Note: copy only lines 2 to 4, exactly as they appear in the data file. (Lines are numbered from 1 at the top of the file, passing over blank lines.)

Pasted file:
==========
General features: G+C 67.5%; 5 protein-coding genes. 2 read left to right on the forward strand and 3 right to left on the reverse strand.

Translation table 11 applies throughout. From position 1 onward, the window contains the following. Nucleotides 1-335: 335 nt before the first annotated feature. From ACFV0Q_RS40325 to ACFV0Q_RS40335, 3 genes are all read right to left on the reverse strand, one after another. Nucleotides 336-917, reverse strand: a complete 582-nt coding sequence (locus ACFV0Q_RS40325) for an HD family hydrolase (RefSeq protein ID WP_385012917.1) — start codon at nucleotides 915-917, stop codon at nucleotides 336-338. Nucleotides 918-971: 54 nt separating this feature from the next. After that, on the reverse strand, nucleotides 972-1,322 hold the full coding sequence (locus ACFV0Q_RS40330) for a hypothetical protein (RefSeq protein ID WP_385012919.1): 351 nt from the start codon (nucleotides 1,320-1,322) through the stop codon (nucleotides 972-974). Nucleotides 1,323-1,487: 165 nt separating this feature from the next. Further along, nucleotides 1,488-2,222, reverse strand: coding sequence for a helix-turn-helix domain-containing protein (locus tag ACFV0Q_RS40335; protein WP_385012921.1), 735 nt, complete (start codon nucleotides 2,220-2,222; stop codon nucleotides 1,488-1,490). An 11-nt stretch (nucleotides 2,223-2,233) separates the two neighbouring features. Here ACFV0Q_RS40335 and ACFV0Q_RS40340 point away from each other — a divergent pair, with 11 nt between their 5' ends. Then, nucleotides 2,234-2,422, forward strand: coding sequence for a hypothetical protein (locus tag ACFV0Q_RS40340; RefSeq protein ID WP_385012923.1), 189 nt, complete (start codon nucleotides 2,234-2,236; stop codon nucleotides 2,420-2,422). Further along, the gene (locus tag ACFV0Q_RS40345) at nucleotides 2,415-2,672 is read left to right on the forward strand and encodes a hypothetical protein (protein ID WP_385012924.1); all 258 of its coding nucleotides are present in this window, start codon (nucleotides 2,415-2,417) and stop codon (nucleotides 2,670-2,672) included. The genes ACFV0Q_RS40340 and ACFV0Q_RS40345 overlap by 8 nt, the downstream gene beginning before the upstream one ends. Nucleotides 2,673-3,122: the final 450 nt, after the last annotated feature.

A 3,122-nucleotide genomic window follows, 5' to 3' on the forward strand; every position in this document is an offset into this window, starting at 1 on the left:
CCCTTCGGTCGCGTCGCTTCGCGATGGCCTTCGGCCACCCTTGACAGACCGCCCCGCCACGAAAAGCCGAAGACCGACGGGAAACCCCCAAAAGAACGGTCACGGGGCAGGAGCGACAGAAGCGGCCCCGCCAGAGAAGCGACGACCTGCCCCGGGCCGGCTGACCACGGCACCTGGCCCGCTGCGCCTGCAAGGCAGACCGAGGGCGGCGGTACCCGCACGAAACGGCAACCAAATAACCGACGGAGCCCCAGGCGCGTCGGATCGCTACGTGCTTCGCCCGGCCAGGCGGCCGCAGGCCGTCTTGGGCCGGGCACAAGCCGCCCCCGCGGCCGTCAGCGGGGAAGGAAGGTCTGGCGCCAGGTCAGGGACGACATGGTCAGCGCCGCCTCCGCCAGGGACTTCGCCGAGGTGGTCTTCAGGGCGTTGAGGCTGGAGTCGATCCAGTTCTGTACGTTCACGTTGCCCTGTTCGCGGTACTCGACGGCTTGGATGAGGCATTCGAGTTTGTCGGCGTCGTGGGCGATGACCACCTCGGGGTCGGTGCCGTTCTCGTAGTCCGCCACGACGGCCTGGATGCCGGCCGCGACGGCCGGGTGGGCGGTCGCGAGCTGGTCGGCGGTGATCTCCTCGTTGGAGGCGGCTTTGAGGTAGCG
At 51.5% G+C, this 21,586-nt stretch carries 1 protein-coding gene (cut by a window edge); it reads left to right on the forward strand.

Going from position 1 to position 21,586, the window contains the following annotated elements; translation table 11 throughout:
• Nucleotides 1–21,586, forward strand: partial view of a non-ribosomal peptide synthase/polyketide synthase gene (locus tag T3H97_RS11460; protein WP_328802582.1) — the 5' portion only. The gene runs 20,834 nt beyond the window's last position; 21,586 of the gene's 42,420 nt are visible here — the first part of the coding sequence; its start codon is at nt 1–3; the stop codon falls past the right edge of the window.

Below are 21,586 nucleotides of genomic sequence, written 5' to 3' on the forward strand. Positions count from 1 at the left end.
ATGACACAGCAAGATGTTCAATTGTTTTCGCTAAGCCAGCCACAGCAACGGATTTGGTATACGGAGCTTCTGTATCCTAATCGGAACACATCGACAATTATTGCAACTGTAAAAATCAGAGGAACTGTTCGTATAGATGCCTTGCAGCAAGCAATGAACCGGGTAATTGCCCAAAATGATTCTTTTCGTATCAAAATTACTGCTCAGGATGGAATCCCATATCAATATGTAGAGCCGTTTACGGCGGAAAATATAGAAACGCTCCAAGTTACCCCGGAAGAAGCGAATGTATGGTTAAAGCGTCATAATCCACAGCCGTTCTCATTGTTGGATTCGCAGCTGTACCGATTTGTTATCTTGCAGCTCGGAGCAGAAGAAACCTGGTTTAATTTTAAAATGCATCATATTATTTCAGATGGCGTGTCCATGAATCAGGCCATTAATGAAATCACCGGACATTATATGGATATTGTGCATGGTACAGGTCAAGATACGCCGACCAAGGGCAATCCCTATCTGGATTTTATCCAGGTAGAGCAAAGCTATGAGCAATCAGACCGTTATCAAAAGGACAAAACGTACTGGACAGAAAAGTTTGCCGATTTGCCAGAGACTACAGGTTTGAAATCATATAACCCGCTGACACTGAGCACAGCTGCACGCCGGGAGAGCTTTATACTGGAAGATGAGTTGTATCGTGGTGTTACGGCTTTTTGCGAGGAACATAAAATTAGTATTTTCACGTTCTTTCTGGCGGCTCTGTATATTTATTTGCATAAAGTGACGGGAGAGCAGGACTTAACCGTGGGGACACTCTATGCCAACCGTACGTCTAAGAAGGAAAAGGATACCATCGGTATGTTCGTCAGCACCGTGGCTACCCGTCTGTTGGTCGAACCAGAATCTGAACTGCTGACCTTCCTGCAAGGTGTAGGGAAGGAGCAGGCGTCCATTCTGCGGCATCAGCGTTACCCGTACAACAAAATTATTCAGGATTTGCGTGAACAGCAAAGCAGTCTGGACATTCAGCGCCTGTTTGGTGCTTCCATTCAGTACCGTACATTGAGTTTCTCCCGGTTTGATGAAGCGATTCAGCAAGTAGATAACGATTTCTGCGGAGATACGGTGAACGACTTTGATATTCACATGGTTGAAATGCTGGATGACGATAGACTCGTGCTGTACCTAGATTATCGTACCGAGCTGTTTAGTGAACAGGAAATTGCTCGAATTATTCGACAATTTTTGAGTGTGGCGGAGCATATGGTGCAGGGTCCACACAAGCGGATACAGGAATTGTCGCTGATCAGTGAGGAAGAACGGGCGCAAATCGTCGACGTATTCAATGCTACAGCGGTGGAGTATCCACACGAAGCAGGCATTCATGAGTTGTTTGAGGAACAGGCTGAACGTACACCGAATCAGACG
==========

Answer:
Translation table 11 applies throughout. From position 1 onward, the window contains the following. Nucleotides 1-335: 335 nt before the first annotated feature. From ACFV0Q_RS40325 to ACFV0Q_RS40335, 3 genes are all read right to left on the reverse strand, one after another. Nucleotides 336-917, reverse strand: a complete 582-nt coding sequence (locus ACFV0Q_RS40325) for an HD family hydrolase (RefSeq protein ID WP_385012917.1) — start codon at nucleotides 915-917, stop codon at nucleotides 336-338. Nucleotides 918-971: 54 nt separating this feature from the next. After that, on the reverse strand, nucleotides 972-1,322 hold the full coding sequence (locus ACFV0Q_RS40330) for a hypothetical protein (RefSeq protein ID WP_385012919.1): 351 nt from the start codon (nucleotides 1,320-1,322) through the stop codon (nucleotides 972-974). Nucleotides 1,323-1,487: 165 nt separating this feature from the next. Further along, nucleotides 1,488-2,222, reverse strand: coding sequence for a helix-turn-helix domain-containing protein (locus tag ACFV0Q_RS40335; protein WP_385012921.1), 735 nt, complete (start codon nucleotides 2,220-2,222; stop codon nucleotides 1,488-1,490). An 11-nt stretch (nucleotides 2,223-2,233) separates the two neighbouring features. Here ACFV0Q_RS40335 and ACFV0Q_RS40340 point away from each other — a divergent pair, with 11 nt between their 5' ends. Then, nucleotides 2,234-2,422, forward strand: coding sequence for a hypothetical protein (locus tag ACFV0Q_RS40340; RefSeq protein ID WP_385012923.1), 189 nt, complete (start codon nucleotides 2,234-2,236; stop codon nucleotides 2,420-2,422). Further along, the gene (locus tag ACFV0Q_RS40345) at nucleotides 2,415-2,672 is read left to right on the forward strand and encodes a hypothetical protein (protein ID WP_385012924.1); all 258 of its coding nucleotides are present in this window, start codon (nucleotides 2,415-2,417) and stop codon (nucleotides 2,670-2,672) included. The genes ACFV0Q_RS40340 and ACFV0Q_RS40345 overlap by 8 nt, the downstream gene beginning before the upstream one ends. Nucleotides 2,673-3,122: the final 450 nt, after the last annotated feature.

A 3,122-nucleotide genomic window follows, 5' to 3' on the forward strand; every position in this document is an offset into this window, starting at 1 on the left:
CCCTTCGGTCGCGTCGCTTCGCGATGGCCTTCGGCCACCCTTGACAGACCGCCCCGCCACGAAAAGCCGAAGACCGACGGGAAACCCCCAAAAGAACGGTCACGGGGCAGGAGCGACAGAAGCGGCCCCGCCAGAGAAGCGACGACCTGCCCCGGGCCGGCTGACCACGGCACCTGGCCCGCTGCGCCTGCAAGGCAGACCGAGGGCGGCGGTACCCGCACGAAACGGCAACCAAATAACCGACGGAGCCCCAGGCGCGTCGGATCGCTACGTGCTTCGCCCGGCCAGGCGGCCGCAGGCCGTCTTGGGCCGGGCACAAGCCGCCCCCGCGGCCGTCAGCGGGGAAGGAAGGTCTGGCGCCAGGTCAGGGACGACATGGTCAGCGCCGCCTCCGCCAGGGACTTCGCCGAGGTGGTCTTCAGGGCGTTGAGGCTGGAGTCGATCCAGTTCTGTACGTTCACGTTGCCCTGTTCGCGGTACTCGACGGCTTGGATGAGGCATTCGAGTTTGTCGGCGTCGTGGGCGATGACCACCTCGGGGTCGGTGCCGTTCTCGTAGTCCGCCACGACGGCCTGGATGCCGGCCGCGACGGCCGGGTGGGCGGTCGCGAGCTGGTCGGCGGTGATCTCCTCGTTGGAGGCGGCTTTGAGGTAGCG